Colour-blind diversity: how the “Diversity Label” reshaped anti-discrimination policies in three French local governments

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Abstract

Drawing on the qualitative study of three French local governments (Paris, Nantes and the Seine-Saint-Denis department), this article examines the implementation of local anti-discrimination policy during the 2010s. To what extent have these local governments, particularly eager to assert “diversity” values, renegotiated the dominant, colour-blind perspective prevailing at the national level? To address this question, we examined how they used a policy instrument called the “Diversity Label”. We found that in the three cases, the commitment to the label reinforced both the institutionalization and the managerialization of anti-discrimination policy. Yet, in Nantes and Paris, it also led to a deracialization of anti-discrimination policy–i.e. to the obliteration of its ethno-racial dimension. The Seine-Saint-Denis department, where the majority group tends to become a minority, appears as a contrasting case, as ethno-racial concerns have remained central. This study reveals the unlikely conditions under which French local governments differ from national colour-blindness.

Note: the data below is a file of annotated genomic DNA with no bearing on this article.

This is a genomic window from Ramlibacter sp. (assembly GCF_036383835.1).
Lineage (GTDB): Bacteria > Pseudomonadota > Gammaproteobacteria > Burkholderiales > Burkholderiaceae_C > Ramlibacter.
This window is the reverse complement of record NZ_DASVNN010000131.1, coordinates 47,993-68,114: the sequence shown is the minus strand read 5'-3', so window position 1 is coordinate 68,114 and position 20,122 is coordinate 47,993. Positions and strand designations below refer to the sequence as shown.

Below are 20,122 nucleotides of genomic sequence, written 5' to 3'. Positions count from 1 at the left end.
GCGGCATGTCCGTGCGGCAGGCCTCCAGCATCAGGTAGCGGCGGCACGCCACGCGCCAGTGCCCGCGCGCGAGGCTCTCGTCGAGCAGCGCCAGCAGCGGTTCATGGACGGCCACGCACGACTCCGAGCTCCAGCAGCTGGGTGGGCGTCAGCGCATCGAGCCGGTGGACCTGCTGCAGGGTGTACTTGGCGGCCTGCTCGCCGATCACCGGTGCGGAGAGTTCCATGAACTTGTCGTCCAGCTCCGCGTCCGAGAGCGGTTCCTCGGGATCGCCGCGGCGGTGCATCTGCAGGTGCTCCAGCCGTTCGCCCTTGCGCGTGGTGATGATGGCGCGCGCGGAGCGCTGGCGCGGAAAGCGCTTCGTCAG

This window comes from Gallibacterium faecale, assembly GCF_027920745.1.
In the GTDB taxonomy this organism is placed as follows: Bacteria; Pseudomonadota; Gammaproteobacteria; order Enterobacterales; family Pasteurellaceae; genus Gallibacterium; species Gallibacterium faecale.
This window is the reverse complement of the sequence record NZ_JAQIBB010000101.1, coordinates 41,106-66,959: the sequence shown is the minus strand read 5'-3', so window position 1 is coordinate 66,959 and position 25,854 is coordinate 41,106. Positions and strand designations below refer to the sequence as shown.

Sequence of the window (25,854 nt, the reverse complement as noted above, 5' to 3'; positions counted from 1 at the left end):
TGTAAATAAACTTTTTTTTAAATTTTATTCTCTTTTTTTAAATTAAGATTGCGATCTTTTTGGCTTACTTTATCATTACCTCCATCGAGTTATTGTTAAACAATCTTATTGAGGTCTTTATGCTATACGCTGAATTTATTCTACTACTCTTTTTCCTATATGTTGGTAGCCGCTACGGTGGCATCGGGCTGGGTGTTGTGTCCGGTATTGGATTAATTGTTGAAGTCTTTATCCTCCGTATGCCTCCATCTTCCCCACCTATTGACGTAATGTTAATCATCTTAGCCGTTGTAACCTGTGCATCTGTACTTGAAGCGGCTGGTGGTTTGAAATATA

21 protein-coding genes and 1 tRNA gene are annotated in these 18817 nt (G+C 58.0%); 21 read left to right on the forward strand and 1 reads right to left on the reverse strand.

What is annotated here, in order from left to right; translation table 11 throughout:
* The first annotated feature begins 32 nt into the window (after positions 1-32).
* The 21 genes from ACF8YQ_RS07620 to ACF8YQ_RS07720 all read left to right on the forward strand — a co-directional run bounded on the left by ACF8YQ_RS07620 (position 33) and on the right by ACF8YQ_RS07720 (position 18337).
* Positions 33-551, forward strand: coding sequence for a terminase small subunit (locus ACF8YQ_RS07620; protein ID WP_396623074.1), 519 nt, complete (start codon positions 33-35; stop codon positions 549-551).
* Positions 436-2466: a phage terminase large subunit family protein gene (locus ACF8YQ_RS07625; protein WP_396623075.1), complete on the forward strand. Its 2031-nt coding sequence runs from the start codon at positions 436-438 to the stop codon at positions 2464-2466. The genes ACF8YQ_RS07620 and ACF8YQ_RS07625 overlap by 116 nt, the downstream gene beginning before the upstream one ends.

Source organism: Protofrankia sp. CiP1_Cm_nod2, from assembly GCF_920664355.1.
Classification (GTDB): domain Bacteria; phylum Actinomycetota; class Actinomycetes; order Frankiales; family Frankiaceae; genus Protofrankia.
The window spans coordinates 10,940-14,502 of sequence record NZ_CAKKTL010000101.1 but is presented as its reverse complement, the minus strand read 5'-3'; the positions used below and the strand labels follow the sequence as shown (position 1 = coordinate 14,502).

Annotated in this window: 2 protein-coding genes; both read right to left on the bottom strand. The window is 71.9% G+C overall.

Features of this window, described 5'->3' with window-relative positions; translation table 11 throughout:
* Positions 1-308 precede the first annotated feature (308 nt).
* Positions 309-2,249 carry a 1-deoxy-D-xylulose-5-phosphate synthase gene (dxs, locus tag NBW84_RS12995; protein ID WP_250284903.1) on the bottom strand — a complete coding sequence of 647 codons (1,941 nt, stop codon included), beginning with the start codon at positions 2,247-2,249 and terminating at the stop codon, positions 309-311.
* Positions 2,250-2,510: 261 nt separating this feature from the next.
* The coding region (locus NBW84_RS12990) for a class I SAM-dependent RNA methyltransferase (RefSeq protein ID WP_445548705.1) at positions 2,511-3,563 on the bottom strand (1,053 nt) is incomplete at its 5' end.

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Bereni, L., Epstein, R., & Torres, M. (2020). Colour-blind diversity: how the “Diversity Label” reshaped anti-discrimination policies in three French local governments. Ethnic and Racial Studies, 43(11), 1942–1960. https://doi.org/10.1080/01419870.2020.1738523

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